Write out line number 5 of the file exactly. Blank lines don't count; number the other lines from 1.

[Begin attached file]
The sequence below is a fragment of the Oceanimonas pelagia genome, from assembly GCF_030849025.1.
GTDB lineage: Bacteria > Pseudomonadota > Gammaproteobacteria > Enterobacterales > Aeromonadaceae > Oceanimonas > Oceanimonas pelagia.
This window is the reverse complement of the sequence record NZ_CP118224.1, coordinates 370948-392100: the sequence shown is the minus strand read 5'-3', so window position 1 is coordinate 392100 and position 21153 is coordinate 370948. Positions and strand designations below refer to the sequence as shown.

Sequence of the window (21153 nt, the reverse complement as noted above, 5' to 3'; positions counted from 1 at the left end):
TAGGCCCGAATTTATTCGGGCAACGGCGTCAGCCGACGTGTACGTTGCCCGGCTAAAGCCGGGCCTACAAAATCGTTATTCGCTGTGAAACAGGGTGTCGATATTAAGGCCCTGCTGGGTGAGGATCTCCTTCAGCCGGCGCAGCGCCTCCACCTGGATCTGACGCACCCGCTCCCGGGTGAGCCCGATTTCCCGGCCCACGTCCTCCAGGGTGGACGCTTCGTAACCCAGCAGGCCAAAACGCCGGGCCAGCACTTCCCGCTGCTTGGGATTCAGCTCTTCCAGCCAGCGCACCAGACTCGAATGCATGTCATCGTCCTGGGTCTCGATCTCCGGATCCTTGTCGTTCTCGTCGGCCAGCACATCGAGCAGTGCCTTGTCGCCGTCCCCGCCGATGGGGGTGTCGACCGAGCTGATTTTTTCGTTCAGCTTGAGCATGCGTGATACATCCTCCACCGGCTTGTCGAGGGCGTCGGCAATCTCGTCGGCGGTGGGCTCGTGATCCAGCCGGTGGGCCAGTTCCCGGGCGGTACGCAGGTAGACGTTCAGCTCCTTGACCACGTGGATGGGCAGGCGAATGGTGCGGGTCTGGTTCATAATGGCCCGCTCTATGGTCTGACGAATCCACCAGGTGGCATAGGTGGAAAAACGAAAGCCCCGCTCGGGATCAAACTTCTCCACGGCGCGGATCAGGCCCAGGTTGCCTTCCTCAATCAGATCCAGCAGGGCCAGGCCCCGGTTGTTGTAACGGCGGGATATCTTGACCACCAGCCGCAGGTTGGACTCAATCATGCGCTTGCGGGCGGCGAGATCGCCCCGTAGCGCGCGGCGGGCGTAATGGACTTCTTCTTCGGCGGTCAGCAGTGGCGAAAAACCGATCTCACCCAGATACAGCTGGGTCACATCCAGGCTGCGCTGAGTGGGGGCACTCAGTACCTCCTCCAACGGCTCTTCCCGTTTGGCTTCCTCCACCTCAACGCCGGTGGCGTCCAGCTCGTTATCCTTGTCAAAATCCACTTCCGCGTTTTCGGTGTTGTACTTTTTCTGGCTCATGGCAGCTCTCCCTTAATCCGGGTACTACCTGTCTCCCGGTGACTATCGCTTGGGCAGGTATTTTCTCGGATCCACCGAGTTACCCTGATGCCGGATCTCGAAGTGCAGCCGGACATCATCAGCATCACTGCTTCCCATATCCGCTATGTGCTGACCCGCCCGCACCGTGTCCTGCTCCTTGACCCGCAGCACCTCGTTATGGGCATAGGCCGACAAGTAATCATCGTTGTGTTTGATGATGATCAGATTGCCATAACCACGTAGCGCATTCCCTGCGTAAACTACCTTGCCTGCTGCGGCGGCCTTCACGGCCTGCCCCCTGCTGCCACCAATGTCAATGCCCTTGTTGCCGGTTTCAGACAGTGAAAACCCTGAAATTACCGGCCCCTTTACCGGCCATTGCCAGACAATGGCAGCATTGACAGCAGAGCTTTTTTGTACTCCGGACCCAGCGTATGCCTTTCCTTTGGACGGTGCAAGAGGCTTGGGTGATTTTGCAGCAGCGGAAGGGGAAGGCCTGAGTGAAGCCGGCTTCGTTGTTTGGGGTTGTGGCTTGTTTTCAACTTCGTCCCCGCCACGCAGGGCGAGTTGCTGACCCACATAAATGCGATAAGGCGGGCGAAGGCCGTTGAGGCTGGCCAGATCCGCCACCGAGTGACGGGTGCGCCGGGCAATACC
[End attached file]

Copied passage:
TAGGCCCGAATTTATTCGGGCAACGGCGTCAGCCGACGTGTACGTTGCCCGGCTAAAGCCGGGCCTACAAAATCGTTATTCGCTGTGAAACAGGGTGTCGATATTAAGGCCCTGCTGGGTGAGGATCTCCTTCAGCCGGCGCAGCGCCTCCACCTGGATCTGACGCACCCGCTCCCGGGTGAGCCCGATTTCCCGGCCCACGTCCTCCAGGGTGGACGCTTCGTAACCCAGCAGGCCAAAACGCCGGGCCAGCACTTCCCGCTGCTTGGGATTCAGCTCTTCCAGCCAGCGCACCAGACTCGAATGCATGTCATCGTCCTGGGTCTCGATCTCCGGATCCTTGTCGTTCTCGTCGGCCAGCACATCGAGCAGTGCCTTGTCGCCGTCCCCGCCGATGGGGGTGTCGACCGAGCTGATTTTTTCGTTCAGCTTGAGCATGCGTGATACATCCTCCACCGGCTTGTCGAGGGCGTCGGCAATCTCGTCGGCGGTGGGCTCGTGATCCAGCCGGTGGGCCAGTTCCCGGGCGGTACGCAGGTAGACGTTCAGCTCCTTGACCACGTGGATGGGCAGGCGAATGGTGCGGGTCTGGTTCATAATGGCCCGCTCTATGGTCTGACGAATCCACCAGGTGGCATAGGTGGAAAAACGAAAGCCCCGCTCGGGATCAAACTTCTCCACGGCGCGGATCAGGCCCAGGTTGCCTTCCTCAATCAGATCCAGCAGGGCCAGGCCCCGGTTGTTGTAACGGCGGGATATCTTGACCACCAGCCGCAGGTTGGACTCAATCATGCGCTTGCGGGCGGCGAGATCGCCCCGTAGCGCGCGGCGGGCGTAATGGACTTCTTCTTCGGCGGTCAGCAGTGGCGAAAAACCGATCTCACCCAGATACAGCTGGGTCACATCCAGGCTGCGCTGAGTGGGGGCACTCAGTACCTCCTCCAACGGCTCTTCCCGTTTGGCTTCCTCCACCTCAACGCCGGTGGCGTCCAGCTCGTTATCCTTGTCAAAATCCACTTCCGCGTTTTCGGTGTTGTACTTTTTCTGGCTCATGGCAGCTCTCCCTTAATCCGGGTACTACCTGTCTCCCGGTGACTATCGCTTGGGCAGGTATTTTCTCGGATCCACCGAGTTACCCTGATGCCGGATCTCGAAGTGCAGCCGGACATCATCAGCATCACTGCTTCCCATATCCGCTATGTGCTGACCCGCCCGCACCGTGTCCTGCTCCTTGACCCGCAGCACCTCGTTATGGGCATAGGCCGACAAGTAATCATCGTTGTGTTTGATGATGATCAGATTGCCATAACCACGTAGCGCATTCCCTGCGTAAACTACCTTGCCTGCTGCGGCGGCCTTCACGGCCTGCCCCCTGCTGCCACCAATGTCAATGCCCTTGTTGCCGGTTTCAGACAGTGAAAACCCTGAAATTACCGGCCCCTTTACCGGCCATTGCCAGACAATGGCAGCATTGACAGCAGAGCTTTTTTGTACTCCGGACCCAGCGTATGCCTTTCCTTTGGACGGTGCAAGAGGCTTGGGTGATTTTGCAGCAGCGGAAGGGGAAGGCCTGAGTGAAGCCGGCTTCGTTGTTTGGGGTTGTGGCTTGTTTTCAACTTCGTCCCCGCCACGCAGGGCGAGTTGCTGACCCACATAAATGCGATAAGGCGGGCGAAGGCCGTTGAGGCTGGCCAGATCCGCCACCGAGTGACGGGTGCGCCGGGCAATACC